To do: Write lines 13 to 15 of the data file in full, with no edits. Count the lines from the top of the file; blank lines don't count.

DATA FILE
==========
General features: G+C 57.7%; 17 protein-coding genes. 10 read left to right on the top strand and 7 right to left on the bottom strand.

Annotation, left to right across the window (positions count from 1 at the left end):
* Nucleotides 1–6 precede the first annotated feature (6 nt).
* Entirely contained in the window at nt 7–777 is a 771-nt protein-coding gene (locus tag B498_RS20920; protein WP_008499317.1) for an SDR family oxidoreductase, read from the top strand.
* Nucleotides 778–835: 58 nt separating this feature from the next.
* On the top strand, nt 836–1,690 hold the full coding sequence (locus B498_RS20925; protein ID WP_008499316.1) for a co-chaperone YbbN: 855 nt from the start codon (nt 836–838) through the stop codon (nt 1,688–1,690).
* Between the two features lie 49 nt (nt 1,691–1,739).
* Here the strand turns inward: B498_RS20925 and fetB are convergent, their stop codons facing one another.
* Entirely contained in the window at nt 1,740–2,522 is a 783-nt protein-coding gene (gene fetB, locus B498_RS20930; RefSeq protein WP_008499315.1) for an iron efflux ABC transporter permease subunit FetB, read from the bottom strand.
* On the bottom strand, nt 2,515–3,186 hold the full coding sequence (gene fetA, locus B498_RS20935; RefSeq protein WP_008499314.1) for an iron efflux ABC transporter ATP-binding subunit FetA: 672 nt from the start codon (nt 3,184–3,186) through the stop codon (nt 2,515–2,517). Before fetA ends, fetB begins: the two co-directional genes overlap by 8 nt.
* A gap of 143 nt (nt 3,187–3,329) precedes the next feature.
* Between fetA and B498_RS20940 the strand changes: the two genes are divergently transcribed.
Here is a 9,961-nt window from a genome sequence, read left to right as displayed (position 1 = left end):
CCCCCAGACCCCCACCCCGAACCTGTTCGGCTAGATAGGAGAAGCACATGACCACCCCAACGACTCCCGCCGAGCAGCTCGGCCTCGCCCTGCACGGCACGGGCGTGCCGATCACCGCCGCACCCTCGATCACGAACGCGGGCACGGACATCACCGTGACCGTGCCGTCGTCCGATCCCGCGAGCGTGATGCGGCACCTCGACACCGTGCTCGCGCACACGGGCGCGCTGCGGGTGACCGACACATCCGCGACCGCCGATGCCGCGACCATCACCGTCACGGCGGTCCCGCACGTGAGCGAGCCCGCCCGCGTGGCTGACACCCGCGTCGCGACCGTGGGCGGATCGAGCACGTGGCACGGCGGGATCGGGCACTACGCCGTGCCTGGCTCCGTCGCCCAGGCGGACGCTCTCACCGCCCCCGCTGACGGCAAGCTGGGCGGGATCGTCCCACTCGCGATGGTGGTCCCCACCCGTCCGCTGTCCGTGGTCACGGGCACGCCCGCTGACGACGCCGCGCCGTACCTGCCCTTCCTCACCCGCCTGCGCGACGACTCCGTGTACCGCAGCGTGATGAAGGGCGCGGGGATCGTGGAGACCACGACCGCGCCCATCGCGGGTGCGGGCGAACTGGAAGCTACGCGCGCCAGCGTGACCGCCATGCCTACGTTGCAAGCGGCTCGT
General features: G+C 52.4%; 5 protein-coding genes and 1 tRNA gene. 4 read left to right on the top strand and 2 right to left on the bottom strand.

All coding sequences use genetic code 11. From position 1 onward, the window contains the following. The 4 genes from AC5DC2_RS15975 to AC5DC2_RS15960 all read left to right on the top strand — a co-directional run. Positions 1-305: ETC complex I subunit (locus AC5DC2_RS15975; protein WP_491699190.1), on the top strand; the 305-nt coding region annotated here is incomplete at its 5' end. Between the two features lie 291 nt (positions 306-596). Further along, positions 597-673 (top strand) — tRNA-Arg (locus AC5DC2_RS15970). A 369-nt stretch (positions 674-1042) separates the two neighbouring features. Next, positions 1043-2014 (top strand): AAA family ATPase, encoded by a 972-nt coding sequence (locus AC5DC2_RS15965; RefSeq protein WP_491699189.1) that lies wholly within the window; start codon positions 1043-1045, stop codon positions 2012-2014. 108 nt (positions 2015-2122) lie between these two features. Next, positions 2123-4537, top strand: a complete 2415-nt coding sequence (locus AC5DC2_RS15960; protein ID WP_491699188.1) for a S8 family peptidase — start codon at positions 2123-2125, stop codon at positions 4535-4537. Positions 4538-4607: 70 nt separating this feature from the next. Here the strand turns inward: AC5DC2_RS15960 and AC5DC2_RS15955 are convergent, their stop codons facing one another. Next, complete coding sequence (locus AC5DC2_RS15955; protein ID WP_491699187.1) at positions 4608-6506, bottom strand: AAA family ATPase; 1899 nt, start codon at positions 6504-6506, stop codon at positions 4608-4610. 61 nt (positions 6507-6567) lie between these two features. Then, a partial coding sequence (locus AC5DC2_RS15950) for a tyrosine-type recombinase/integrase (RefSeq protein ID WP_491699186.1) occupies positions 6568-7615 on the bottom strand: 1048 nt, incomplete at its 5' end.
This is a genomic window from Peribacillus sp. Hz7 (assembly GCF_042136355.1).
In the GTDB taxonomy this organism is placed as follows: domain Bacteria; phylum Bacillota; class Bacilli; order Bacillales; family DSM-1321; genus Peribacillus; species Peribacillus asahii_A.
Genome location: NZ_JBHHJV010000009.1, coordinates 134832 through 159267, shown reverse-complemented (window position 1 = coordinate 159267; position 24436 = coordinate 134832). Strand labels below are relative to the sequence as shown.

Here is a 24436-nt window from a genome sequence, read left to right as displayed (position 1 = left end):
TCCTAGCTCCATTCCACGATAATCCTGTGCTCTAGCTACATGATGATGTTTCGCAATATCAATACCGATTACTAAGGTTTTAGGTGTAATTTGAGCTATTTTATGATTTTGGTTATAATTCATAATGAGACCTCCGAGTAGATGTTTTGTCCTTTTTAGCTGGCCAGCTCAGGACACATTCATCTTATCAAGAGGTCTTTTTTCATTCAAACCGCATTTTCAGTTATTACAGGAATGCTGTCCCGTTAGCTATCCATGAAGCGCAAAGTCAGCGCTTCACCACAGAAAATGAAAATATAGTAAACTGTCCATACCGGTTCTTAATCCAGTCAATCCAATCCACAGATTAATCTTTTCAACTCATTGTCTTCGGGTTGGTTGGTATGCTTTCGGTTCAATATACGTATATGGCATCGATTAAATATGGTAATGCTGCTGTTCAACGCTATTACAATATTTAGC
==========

Here is a 9,961-nt window from a genome sequence, read left to right as displayed (position 1 = left end):
CCCCCAGACCCCCACCCCGAACCTGTTCGGCTAGATAGGAGAAGCACATGACCACCCCAACGACTCCCGCCGAGCAGCTCGGCCTCGCCCTGCACGGCACGGGCGTGCCGATCACCGCCGCACCCTCGATCACGAACGCGGGCACGGACATCACCGTGACCGTGCCGTCGTCCGATCCCGCGAGCGTGATGCGGCACCTCGACACCGTGCTCGCGCACACGGGCGCGCTGCGGGTGACCGACACATCCGCGACCGCCGATGCCGCGACCATCACCGTCACGGCGGTCCCGCACGTGAGCGAGCCCGCCCGCGTGGCTGACACCCGCGTCGCGACCGTGGGCGGATCGAGCACGTGGCACGGCGGGATCGGGCACTACGCCGTGCCTGGCTCCGTCGCCCAGGCGGACGCTCTCACCGCCCCCGCTGACGGCAAGCTGGGCGGGATCGTCCCACTCGCGATGGTGGTCCCCACCCGTCCGCTGTCCGTGGTCACGGGCACGCCCGCTGACGACGCCGCGCCGTACCTGCCCTTCCTCACCCGCCTGCGCGACGACTCCGTGTACCGCAGCGTGATGAAGGGCGCGGGGATCGTGGAGACCACGACCGCGCCCATCGCGGGTGCGGGCGAACTGGAAGCTACGCGCGCCAGCGTGACCGCCATGCCTACGTTGCAAGCGGCTCGT
General features: G+C 52.4%; 5 protein-coding genes and 1 tRNA gene. 4 read left to right on the top strand and 2 right to left on the bottom strand.